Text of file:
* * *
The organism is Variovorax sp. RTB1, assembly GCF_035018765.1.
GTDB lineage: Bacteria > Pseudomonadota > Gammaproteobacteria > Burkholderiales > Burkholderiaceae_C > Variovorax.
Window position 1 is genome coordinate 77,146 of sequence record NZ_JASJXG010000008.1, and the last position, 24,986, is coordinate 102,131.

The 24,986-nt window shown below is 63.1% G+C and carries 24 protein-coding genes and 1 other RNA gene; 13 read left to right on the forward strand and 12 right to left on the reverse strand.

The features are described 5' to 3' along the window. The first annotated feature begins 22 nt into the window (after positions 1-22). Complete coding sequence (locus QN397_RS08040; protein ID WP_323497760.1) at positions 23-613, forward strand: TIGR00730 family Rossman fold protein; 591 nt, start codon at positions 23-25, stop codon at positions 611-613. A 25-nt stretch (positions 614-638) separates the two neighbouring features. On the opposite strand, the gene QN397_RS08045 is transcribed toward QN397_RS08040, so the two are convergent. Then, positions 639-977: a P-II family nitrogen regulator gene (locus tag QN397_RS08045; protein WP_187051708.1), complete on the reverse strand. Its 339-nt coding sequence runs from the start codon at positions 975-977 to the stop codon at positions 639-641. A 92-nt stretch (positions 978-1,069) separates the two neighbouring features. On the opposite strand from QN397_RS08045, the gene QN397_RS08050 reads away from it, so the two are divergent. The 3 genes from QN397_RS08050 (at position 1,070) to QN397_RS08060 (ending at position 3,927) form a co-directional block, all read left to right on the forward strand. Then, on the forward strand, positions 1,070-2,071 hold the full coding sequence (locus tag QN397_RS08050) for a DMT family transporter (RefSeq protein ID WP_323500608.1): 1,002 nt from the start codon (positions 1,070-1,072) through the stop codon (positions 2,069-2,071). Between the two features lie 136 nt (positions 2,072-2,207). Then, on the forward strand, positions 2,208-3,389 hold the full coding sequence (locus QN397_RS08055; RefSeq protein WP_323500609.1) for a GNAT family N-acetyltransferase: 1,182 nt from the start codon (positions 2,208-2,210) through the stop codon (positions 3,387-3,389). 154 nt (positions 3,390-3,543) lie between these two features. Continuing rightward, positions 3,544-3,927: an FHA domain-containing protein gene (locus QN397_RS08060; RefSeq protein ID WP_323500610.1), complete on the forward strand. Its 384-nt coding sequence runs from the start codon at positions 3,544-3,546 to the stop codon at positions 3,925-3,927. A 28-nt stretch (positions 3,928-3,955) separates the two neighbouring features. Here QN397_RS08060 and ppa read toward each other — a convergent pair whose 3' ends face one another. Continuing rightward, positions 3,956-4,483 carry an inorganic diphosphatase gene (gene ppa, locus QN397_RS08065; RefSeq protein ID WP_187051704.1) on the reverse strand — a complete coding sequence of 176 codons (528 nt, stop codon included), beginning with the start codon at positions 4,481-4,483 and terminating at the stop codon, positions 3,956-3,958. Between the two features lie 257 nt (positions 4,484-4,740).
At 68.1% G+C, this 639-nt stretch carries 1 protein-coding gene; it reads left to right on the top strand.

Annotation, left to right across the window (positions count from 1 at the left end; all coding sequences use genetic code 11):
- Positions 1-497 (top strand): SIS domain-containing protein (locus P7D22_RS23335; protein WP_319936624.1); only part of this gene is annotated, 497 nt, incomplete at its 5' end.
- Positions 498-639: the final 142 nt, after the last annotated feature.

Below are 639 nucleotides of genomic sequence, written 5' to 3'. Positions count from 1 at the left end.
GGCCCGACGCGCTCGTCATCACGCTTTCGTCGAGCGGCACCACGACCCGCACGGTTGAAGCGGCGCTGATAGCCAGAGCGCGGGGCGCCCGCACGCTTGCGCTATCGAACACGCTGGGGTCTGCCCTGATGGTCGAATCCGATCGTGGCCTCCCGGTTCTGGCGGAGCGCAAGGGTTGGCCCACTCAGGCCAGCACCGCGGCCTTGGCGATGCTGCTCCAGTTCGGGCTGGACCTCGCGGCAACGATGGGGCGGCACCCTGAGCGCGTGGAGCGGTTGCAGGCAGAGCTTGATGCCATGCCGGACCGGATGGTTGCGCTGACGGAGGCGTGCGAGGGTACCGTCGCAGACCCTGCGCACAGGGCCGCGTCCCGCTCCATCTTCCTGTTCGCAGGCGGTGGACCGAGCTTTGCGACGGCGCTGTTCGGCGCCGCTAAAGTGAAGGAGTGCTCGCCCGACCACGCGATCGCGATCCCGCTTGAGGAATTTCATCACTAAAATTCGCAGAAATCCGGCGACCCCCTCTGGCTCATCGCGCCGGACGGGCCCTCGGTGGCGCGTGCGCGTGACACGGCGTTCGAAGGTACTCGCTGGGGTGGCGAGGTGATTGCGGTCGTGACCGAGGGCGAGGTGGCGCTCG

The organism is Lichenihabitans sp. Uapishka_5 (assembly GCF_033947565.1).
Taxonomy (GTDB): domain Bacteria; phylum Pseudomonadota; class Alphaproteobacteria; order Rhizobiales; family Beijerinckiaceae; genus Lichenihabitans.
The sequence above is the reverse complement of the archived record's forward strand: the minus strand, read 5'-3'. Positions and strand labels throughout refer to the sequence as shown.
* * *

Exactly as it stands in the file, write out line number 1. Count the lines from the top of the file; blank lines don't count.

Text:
The organism is Variovorax sp. RTB1, assembly GCF_035018765.1.